- Attorney General
- Development Secretary
- Communities Secretary
- Baroness Anelay
- Permanent Secretary, Home Office
- Chair, Joint Intelligence Committee
- Anti-Slavery Commissioner
- Labour Market Enforcement Director
- Home Office Chief Scientific Adviser
- Gangmaster Licensing Authority
Partners to include:
- Met Police Commissioner
- Heads of MI6, MI5, GCHQ
- British Red Cross
- Caroline Haughey
- DG, RUSI
- Local Government Association
- Senior policing leads
Slavery and trafficking
The Walk Free Foundation’s Global Slavery Index 2016 estimates there are 45.8 million victims of slavery globally and the Home Office estimate that there were 10,000 to 13,000 potential victims of modern slavery in the UK in 2013.
In 2014 the International Labour Organization estimated the global trade in humans costs £113.8 billion ($150 billion). In 2013, the Home Office estimated human trafficking for sexual exploitation cost the UK £890 million.
In 2015, 3,266 potential victims of human trafficking were referred to the National Referral Mechanism (NRM); a 40% increase on the number of referrals in 2014.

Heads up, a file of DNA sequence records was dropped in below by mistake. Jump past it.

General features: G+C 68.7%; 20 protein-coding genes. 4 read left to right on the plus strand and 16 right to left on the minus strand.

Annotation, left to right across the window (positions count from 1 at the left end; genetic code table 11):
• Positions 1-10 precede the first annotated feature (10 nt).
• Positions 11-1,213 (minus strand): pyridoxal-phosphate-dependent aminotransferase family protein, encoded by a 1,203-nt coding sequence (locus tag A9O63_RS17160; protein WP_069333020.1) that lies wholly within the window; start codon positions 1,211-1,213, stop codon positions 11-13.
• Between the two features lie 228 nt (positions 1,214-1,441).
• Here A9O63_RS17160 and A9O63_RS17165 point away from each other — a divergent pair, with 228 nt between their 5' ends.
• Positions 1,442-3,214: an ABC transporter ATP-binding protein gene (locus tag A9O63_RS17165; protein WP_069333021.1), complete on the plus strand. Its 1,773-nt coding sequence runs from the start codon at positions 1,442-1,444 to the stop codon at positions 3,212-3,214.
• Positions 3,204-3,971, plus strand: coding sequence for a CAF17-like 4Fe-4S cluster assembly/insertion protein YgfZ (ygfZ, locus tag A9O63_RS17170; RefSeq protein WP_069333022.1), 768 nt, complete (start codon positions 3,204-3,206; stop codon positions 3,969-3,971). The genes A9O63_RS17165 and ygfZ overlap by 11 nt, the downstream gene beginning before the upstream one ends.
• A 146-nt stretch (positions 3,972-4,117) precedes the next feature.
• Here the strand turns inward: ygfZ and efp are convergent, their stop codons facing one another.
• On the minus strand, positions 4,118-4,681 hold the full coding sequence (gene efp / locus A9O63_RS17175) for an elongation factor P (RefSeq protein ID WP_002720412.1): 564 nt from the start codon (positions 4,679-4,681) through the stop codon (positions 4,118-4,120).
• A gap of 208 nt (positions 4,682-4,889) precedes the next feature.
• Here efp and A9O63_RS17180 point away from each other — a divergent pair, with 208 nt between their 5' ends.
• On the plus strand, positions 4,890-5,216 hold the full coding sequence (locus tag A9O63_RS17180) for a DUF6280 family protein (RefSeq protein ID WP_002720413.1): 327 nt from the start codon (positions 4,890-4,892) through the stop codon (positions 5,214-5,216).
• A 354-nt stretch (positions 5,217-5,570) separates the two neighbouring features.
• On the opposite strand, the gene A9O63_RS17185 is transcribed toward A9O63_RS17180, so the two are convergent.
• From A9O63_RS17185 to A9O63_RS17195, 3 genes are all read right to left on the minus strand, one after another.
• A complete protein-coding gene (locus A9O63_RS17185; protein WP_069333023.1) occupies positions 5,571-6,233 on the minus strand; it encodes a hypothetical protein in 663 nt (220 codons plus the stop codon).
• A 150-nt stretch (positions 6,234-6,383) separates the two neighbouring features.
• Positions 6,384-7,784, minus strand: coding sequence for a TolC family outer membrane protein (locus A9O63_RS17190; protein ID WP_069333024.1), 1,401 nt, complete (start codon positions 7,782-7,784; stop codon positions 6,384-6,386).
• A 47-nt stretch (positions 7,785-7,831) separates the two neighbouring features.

The UK’s Modern Slavery Fund was announced by the Prime Minister in July and will provide up to £33.5 million over 5 years to projects that will address modern slavery in ODA eligible countries.
The UK’s Modern Slavery Act 2015 has introduced:
- slavery and trafficking offences, which carry a maximum sentence of life imprisonment
- slavery and trafficking reparation orders, which encourage the courts to use seized assets to compensate survivors
- a duty for statutory agencies like local authorities to notify the Home Office of all children and young people under 18 who are victims or potential victims of modern slavery or trafficking
- a statutory defence for victims of trafficking or slavery who are forced to commit crime
- a requirement for businesses operating in the United Kingdom with a turnover in excess of £36 million a year to make an annual statement on their actions to address modern slavery in their supply chains